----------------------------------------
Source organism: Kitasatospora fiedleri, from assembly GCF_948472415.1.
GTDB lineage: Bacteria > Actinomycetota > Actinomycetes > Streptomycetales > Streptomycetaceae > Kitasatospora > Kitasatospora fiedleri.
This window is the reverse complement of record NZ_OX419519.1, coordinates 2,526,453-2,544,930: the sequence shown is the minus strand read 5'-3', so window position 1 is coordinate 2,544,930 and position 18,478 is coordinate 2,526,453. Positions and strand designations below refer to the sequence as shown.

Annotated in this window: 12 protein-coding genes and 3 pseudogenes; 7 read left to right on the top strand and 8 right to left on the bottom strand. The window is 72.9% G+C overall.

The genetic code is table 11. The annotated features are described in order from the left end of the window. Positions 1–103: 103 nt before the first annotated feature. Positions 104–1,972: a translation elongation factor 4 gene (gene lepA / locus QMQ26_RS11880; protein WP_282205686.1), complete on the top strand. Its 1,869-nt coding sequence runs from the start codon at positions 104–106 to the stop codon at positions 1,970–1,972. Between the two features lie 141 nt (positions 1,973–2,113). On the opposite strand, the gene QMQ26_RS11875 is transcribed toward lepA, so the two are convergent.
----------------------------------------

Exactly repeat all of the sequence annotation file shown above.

Source organism: Kitasatospora fiedleri, from assembly GCF_948472415.1.
GTDB lineage: Bacteria > Actinomycetota > Actinomycetes > Streptomycetales > Streptomycetaceae > Kitasatospora > Kitasatospora fiedleri.
This window is the reverse complement of record NZ_OX419519.1, coordinates 2,526,453-2,544,930: the sequence shown is the minus strand read 5'-3', so window position 1 is coordinate 2,544,930 and position 18,478 is coordinate 2,526,453. Positions and strand designations below refer to the sequence as shown.

Annotated in this window: 12 protein-coding genes and 3 pseudogenes; 7 read left to right on the top strand and 8 right to left on the bottom strand. The window is 72.9% G+C overall.

The genetic code is table 11. The annotated features are described in order from the left end of the window. Positions 1–103: 103 nt before the first annotated feature. Positions 104–1,972: a translation elongation factor 4 gene (gene lepA / locus QMQ26_RS11880; protein WP_282205686.1), complete on the top strand. Its 1,869-nt coding sequence runs from the start codon at positions 104–106 to the stop codon at positions 1,970–1,972. Between the two features lie 141 nt (positions 1,973–2,113). On the opposite strand, the gene QMQ26_RS11875 is transcribed toward lepA, so the two are convergent.